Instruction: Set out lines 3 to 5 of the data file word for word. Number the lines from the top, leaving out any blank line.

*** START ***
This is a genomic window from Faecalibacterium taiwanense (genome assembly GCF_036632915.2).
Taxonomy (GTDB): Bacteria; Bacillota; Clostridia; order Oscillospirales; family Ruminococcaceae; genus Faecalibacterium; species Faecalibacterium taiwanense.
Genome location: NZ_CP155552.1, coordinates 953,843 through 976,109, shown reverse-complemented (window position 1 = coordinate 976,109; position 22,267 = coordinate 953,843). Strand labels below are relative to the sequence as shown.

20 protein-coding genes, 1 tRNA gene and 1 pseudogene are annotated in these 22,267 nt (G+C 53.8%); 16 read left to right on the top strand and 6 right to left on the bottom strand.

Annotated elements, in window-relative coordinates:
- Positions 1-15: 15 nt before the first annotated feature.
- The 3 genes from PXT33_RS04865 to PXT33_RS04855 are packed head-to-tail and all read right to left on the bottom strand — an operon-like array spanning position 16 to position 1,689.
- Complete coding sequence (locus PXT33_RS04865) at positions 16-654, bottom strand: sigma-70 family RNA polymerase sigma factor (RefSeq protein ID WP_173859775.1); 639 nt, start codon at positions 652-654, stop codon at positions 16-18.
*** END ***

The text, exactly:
Genome location: NZ_CP155552.1, coordinates 953,843 through 976,109, shown reverse-complemented (window position 1 = coordinate 976,109; position 22,267 = coordinate 953,843). Strand labels below are relative to the sequence as shown.

20 protein-coding genes, 1 tRNA gene and 1 pseudogene are annotated in these 22,267 nt (G+C 53.8%); 16 read left to right on the top strand and 6 right to left on the bottom strand.

Annotated elements, in window-relative coordinates: